The Washington Times complains that President Bush’s commutation of Lewis Libby’s jail sentence was excessive, writing that “A jury… handed down a very supportable verdict.” But soon after the trial, at least two of those jurors (#9 and #10) who participated in the verdict repeatedly called for the president to grant Libby a full pardon. Indeed, they said that there was broad sympathy for him among the jurors. A pardon goes well beyond Mr. Bush’s commutation since it eliminates all punishment, while the president’s decision still requires Libby to pay $250,000 and remain on probation for two years.
There is a great distinction between the task of a jury — to determine that the accused committed a crime — and the task of the judge — to hand down a suitable punishment. Mr. Bush stated that he respected the jury’s finding: the jury performed their task properly, but Judge Reggie Walton failed at his. It is the judge, not the jury, who was overruled by the president’s commutation of the sentence.
Commuting I. Lewis “Scooter” Libby’s sentence could be seen as a tactical move by President Bush. As long as Libby is appealing his conviction, he can plead the Fifth and refuse to testify. A complete pardon now would have placed Libby in the uncomfortable position of having no fig leaf of immunity.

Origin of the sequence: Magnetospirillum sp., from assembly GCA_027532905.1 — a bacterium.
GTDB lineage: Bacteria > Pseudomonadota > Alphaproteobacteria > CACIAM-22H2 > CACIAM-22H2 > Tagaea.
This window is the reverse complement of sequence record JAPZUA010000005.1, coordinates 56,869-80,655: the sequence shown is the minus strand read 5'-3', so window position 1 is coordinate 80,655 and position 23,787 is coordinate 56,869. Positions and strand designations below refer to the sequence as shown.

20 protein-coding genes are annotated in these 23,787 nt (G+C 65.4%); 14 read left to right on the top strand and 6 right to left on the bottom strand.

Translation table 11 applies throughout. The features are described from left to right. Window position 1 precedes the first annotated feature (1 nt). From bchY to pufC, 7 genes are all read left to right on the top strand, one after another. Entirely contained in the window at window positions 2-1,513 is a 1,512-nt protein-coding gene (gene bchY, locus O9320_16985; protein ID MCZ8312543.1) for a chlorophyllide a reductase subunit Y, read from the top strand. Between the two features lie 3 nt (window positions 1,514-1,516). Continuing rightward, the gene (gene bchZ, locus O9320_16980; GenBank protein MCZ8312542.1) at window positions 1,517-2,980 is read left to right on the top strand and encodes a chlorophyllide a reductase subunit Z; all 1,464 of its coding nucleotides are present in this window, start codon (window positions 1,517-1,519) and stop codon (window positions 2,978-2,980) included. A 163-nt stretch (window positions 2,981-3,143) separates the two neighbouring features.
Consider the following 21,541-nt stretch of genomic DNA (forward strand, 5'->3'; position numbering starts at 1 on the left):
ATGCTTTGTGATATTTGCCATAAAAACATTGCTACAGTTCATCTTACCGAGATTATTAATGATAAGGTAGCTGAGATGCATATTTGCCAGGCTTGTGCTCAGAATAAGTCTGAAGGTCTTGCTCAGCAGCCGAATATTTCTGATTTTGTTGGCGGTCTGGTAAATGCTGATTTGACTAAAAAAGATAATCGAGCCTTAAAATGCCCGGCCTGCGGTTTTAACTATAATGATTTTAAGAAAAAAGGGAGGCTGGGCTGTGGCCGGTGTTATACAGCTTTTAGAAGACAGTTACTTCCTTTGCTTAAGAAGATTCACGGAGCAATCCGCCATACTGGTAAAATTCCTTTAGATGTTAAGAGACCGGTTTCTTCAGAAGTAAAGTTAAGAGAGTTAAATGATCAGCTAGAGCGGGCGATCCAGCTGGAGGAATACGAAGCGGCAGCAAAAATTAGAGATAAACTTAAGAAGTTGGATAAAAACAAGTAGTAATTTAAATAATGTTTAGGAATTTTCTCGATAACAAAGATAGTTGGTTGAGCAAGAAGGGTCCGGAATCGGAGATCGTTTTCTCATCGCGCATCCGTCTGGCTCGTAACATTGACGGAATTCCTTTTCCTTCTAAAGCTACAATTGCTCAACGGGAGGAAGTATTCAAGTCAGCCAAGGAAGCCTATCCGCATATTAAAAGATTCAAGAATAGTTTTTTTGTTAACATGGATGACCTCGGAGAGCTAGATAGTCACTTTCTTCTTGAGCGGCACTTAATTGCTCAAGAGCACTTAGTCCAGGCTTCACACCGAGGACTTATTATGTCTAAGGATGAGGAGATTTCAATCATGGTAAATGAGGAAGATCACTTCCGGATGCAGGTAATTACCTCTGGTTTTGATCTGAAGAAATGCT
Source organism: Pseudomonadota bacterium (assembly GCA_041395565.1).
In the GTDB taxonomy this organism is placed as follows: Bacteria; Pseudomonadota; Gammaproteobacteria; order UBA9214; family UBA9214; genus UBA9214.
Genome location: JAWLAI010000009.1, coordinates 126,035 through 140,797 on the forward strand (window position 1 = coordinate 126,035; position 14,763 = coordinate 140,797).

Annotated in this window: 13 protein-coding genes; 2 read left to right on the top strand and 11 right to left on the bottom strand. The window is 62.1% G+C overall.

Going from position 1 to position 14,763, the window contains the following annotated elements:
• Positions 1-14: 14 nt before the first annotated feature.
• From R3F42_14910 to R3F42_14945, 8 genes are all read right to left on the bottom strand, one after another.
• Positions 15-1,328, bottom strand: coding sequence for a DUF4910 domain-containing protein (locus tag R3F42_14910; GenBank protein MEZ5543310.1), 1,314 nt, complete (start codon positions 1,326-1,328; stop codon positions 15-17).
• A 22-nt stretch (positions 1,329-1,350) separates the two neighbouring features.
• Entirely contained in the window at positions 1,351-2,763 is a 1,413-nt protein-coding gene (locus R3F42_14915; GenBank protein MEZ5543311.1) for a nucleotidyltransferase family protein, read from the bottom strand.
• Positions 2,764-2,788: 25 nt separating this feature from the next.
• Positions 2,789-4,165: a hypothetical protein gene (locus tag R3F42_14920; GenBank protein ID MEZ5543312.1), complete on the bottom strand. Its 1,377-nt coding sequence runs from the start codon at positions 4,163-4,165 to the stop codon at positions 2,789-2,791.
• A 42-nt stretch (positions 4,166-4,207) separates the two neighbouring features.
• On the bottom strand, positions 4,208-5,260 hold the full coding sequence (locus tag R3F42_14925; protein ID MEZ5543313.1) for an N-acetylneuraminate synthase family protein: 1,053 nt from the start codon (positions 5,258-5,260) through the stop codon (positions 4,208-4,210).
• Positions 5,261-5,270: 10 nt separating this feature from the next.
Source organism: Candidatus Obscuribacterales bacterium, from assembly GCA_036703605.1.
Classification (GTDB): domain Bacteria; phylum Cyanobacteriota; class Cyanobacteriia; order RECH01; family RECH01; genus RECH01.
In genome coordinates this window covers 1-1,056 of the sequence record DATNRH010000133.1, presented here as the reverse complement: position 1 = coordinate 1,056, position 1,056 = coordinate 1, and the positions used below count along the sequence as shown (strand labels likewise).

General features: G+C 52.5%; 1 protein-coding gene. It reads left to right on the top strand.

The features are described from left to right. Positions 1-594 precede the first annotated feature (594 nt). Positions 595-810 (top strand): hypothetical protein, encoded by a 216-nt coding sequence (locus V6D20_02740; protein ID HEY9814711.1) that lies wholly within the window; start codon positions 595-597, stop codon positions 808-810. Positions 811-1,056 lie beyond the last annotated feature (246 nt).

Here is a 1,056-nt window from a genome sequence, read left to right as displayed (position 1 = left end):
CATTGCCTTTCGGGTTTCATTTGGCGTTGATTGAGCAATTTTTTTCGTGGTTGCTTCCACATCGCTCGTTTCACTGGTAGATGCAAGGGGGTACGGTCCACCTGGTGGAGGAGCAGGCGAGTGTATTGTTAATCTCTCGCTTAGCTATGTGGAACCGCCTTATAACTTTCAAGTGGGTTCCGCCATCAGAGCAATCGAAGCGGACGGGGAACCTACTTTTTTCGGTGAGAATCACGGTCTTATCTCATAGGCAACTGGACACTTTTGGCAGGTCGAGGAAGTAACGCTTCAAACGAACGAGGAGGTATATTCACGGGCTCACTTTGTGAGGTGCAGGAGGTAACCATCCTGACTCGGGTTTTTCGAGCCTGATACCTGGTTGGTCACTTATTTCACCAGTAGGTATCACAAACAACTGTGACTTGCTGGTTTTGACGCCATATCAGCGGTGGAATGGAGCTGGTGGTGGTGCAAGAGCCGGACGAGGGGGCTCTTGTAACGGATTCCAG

The big question remains: who was Libby protecting? Why did Libby feel the need to mislead the grand jury in the first place, if there was no underlying crime to cover up? Many of us suspect Libby fell on his sword to protect higher-ups. Now we may never know if anyone committed underlying crimes.
I don’t believe that Mr. Bush was concerned about a “just sentence.” There is nothing just about zero days in jail. Even Paris Hilton had to spend a few days there. No, Mr. Bush was concerned about what Libby might start staying when actually looking into a prison cell. Mr. Bush is also sending a message of reassurance and hint of a reward to others to keep their own traps shut: “Don’t worry. I’ll protect you.”
If you remember, Libby was originally going to call his boss, Vice President Dick Cheney, to testify as a witness in his defense. That was logical. Then, suddenly and oddly, Mr. Cheney’s name was dropped. Many of us suspect this was when a secret deal was made. Later, reporters noted that Libby smiled confidently when his sentence was read. Now we know why.
Does anyone doubt a full pardon is part of the deal, too, and will be issued as Mr. Bush leaves office? In fact, there may well be an avalanche of pardons at that time.
Iowa City, Ia.
A ‘One China, One Taiwan’ policy
Taiwan’s President Chen Shui-bian (“Beijing’s ‘One China’: The Cross-strait Jacket” Oped, Tuesday) states that “After 10 years of experience with ‘one country, two systems’ in Hong Kong, the public’s expectation of electing their executive chief and all legislators has not been met.”View Entire Story
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